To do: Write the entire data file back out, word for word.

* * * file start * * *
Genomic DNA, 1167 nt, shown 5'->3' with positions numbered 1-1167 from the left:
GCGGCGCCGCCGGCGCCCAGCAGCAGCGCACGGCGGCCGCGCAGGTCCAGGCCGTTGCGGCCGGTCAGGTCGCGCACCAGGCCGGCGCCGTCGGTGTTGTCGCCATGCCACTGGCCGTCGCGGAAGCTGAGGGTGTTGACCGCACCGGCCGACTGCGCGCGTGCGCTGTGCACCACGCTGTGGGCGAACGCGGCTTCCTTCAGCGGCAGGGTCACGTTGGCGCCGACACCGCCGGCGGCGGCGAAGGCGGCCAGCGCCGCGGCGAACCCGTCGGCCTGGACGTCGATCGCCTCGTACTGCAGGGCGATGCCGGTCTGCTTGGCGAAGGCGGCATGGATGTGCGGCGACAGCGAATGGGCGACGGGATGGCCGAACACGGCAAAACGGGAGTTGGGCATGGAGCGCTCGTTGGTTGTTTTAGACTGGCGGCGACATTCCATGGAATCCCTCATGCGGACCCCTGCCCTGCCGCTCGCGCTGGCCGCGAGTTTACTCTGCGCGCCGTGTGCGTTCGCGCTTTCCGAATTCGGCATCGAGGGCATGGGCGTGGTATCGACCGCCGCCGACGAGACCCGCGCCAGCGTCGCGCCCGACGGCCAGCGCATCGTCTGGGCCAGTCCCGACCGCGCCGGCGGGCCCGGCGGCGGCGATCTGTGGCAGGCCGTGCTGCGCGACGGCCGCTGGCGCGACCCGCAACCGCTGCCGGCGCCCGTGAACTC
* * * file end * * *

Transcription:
Genomic DNA, 1167 nt, shown 5'->3' with positions numbered 1-1167 from the left:
GCGGCGCCGCCGGCGCCCAGCAGCAGCGCACGGCGGCCGCGCAGGTCCAGGCCGTTGCGGCCGGTCAGGTCGCGCACCAGGCCGGCGCCGTCGGTGTTGTCGCCATGCCACTGGCCGTCGCGGAAGCTGAGGGTGTTGACCGCACCGGCCGACTGCGCGCGTGCGCTGTGCACCACGCTGTGGGCGAACGCGGCTTCCTTCAGCGGCAGGGTCACGTTGGCGCCGACACCGCCGGCGGCGGCGAAGGCGGCCAGCGCCGCGGCGAACCCGTCGGCCTGGACGTCGATCGCCTCGTACTGCAGGGCGATGCCGGTCTGCTTGGCGAAGGCGGCATGGATGTGCGGCGACAGCGAATGGGCGACGGGATGGCCGAACACGGCAAAACGGGAGTTGGGCATGGAGCGCTCGTTGGTTGTTTTAGACTGGCGGCGACATTCCATGGAATCCCTCATGCGGACCCCTGCCCTGCCGCTCGCGCTGGCCGCGAGTTTACTCTGCGCGCCGTGTGCGTTCGCGCTTTCCGAATTCGGCATCGAGGGCATGGGCGTGGTATCGACCGCCGCCGACGAGACCCGCGCCAGCGTCGCGCCCGACGGCCAGCGCATCGTCTGGGCCAGTCCCGACCGCGCCGGCGGGCCCGGCGGCGGCGATCTGTGGCAGGCCGTGCTGCGCGACGGCCGCTGGCGCGACCCGCAACCGCTGCCGGCGCCCGTGAACTC